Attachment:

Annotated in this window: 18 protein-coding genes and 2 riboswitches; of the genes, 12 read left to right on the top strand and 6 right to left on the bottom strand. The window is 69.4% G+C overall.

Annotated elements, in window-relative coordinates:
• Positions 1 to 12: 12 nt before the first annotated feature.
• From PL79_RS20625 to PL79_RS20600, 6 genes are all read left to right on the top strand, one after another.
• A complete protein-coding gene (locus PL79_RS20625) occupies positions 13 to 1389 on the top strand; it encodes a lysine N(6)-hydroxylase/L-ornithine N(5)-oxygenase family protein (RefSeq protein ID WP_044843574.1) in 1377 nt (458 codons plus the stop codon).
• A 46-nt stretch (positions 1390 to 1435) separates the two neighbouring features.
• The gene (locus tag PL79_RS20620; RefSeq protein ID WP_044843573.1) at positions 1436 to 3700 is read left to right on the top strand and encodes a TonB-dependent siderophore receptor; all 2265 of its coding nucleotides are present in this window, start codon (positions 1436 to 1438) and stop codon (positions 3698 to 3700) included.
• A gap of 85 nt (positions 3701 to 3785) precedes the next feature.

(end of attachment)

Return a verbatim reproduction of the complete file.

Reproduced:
Annotated in this window: 18 protein-coding genes and 2 riboswitches; of the genes, 12 read left to right on the top strand and 6 right to left on the bottom strand. The window is 69.4% G+C overall.

Annotated elements, in window-relative coordinates:
• Positions 1 to 12: 12 nt before the first annotated feature.
• From PL79_RS20625 to PL79_RS20600, 6 genes are all read left to right on the top strand, one after another.
• A complete protein-coding gene (locus PL79_RS20625) occupies positions 13 to 1389 on the top strand; it encodes a lysine N(6)-hydroxylase/L-ornithine N(5)-oxygenase family protein (RefSeq protein ID WP_044843574.1) in 1377 nt (458 codons plus the stop codon).
• A 46-nt stretch (positions 1390 to 1435) separates the two neighbouring features.
• The gene (locus tag PL79_RS20620; RefSeq protein ID WP_044843573.1) at positions 1436 to 3700 is read left to right on the top strand and encodes a TonB-dependent siderophore receptor; all 2265 of its coding nucleotides are present in this window, start codon (positions 1436 to 1438) and stop codon (positions 3698 to 3700) included.
• A gap of 85 nt (positions 3701 to 3785) precedes the next feature.